Bolivia cinema is on an upswing. Sure, this country does not produce as many films on annual basis than our neighbors, but there is a resurgence in the attention and respect given to national films. Increased crackdown on pirated films allows a blind eye to the hollywood blockbusters, but for godsakes don’t copy Bolivian films. There is great anticipation for the new film by director Rodrigo Bellott, which is called “Quien mató a la llamita blanca?”
However, the one that is gaining the most attention is “Lo Más Bonito y Mis Mejores Años” directed by Martin Boulocq. I caught the film last night at the Latin American film festival and it was one of the better films that I have seen. Set in Cochabamba, it follows a trio of 20-somethings during the time in their lives where they must face an uncertain future. From the website:
LO MAS BONITO Y MIS MEJORES AÑOS (THE MOST BEAUTIFUL OF MY VERY BEST YEARS) es una imagen evocativa y reflexiva sobre la amistad, el amor, la añoranza y, también, a veces, sobre la naturaleza estática de la vida. Combinando las fuerzas de la observación y de una modesta proposición de la realidad, el director Martín Boulocq posee la habilidad de transmitir un emotivo relato sobre la vivencia de tres amigos que se esfuerzan por encontrar el sentido en sus vidas.
Berto es un joven introvertido y solitario que vive en Cochabamba, ciudad de Bolivia. Berto, pensando en comprar un boleto de viaje para salir de Bolivia, se propone vender su más preciada posesión –el Volkswagen ’65 que heredó de su abuelo. Así, junto a su mejor amigo Víctor, el sabelotodo, comienzan a dar vueltas la ciudad para tratar de vender el vehículo. Camila, la enamorada de Víctor, se une a ellos rompiendo así la monotonía de sus esforzados momentos como vendedores. La película es una fábula sobre la vida urbana boliviana; es una historia visualmente conmovedora enfocada en el círculo del amor: dos hombres, una mujer y el auto.
By far, this is the best Bolivian movie that I have seen, as it really captures life in Cochabamba and I recognize so much of what takes place within the film. The subtle humor within the dialogue really provided something extra. I think this will be the one film that really attracts a lot of attention from Latin America.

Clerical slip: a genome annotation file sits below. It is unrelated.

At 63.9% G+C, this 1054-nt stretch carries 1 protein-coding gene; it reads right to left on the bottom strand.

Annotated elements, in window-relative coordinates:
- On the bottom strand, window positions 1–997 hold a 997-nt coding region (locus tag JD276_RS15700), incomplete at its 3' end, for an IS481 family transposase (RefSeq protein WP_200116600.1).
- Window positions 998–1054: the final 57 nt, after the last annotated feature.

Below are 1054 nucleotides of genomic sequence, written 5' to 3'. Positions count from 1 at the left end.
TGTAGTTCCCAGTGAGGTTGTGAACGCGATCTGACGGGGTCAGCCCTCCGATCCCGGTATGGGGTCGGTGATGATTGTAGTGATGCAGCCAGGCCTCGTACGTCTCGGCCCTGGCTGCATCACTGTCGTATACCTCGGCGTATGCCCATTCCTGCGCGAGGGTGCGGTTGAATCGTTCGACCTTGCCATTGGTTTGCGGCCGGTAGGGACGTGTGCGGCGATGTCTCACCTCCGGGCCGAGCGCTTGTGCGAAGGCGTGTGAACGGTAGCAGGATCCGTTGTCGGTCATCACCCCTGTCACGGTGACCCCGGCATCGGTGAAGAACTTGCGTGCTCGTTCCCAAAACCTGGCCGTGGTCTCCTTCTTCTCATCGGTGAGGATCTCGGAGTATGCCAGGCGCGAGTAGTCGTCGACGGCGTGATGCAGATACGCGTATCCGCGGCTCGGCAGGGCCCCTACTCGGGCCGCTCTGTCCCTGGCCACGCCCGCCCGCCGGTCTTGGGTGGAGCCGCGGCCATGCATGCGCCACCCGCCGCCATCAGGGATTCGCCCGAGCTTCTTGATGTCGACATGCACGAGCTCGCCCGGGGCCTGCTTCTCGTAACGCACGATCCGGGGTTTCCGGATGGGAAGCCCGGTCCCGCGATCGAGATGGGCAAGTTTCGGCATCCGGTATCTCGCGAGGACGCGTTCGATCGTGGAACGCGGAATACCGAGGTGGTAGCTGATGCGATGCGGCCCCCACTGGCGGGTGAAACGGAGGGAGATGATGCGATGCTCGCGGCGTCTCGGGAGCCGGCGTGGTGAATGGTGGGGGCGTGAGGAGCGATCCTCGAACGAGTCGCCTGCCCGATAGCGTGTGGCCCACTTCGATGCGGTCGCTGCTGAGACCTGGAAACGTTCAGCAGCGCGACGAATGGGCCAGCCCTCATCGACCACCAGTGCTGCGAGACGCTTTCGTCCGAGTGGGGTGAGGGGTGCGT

Whenever I return to Bolivia, buy mind the first thing that I do is see what´s new. Construction is booming. It appears that on every block in the city center, sovaldi a new apartment building is on its way up. For starters, fewer individuals want to live in a house, even though it offers more space, a garden and more privacy. The security of an apartment building is too much to pass up, since crime continues to rise in Cochabamba.
Apart from these new dwellings, the biggest news is opening of the new Cine Center movie complex. With ten screens, it may leave the newest theater, Cine Norte, located a good distance away from the city center, soon of out of business. However, they are trying new things such as host the Latin American Film Festival, which runs for ten days. The bad thing is that they fail to release the schedule so that we know what plays when.
It´s incredibly windy these days and I incorrectly assumed that the cold of winter had passed. Walking at night is very pleasant and one of the things that I love about Cochabamba is that you are bound to run into someone you know along the city sidewalks. “When did you arrive?” is a question that I will get many times over the next three weeks. For some, due to the frequency of my returns, may incorrectly assume that I had never left.
It seems like I write these “Back to Bolivia” posts fairly often. Maybe I am lucky that I can afford, both financially and job-wise, to go back for the second time in eight months. I’ve really neglected this blog over the summer, partly because I was bit overworked, but also tired of writing about Bolivian politics. I did manage to keep up with my Bolivia summary on Global Voices, where I followed closely the growing number of blogs written in Bolivia and by Bolivians. However, my interest in politics did not diminish. Over the summer, I went to a seminar attended by 5 of the departmental prefects, who were obviously coached on their message of autonomy by thier U.S. hosts. I did not have the opportunity to stay and ask a question, because I was determined to ask Ruben Costas whether “all our base are belong to him?.” I also attended the convincing lecture by the Bolivian Vice-President at the CSIS. As I took my seat in the front row, a Bolivian lady sat beside me. After exchanging pleasantries, she soon began to ask me question about what is going on in Bolivia. She marveled that I was able to identify some of the members of the Bolivian delegates, such as PODEMOS senator Oscar Ortiz. Anyway, I will launch my new blog, called Barrio Flores at http://www.barrioflores.net/blog , which will try not to focus on politics or current events. I am looking forward to try my hand at video blogging with my digital camera. I will keep this open for a little while longer should the need to write about politics come around. In Bolivia, I hope to make it down to Sucre, as well as spend some time in La Paz and El Alto, hopefully meeting up with some Bolivian bloggers.
Off to the airport, where I’m flying American Airlines for the first time. It’s always been Lloyd Aereo Boliviano, even though they have resumed flying, it wasn’t worth the uncertainty.
P.S. My wordpress blog is far from complete..I have yet to add links, a better banner picture, etc.
President Evo Morales played in yet another exhibition football match in Sucre to celebrate the opening of the Constituent Assembly.
I’m convinced that Evo had his sights on the Presidency just to be able to participate in these types of sporting events. He even broke his nose in a recent game running into an overeager goalkeeper. These games have become a staple of official visits to rural villages where the President can interact with locals.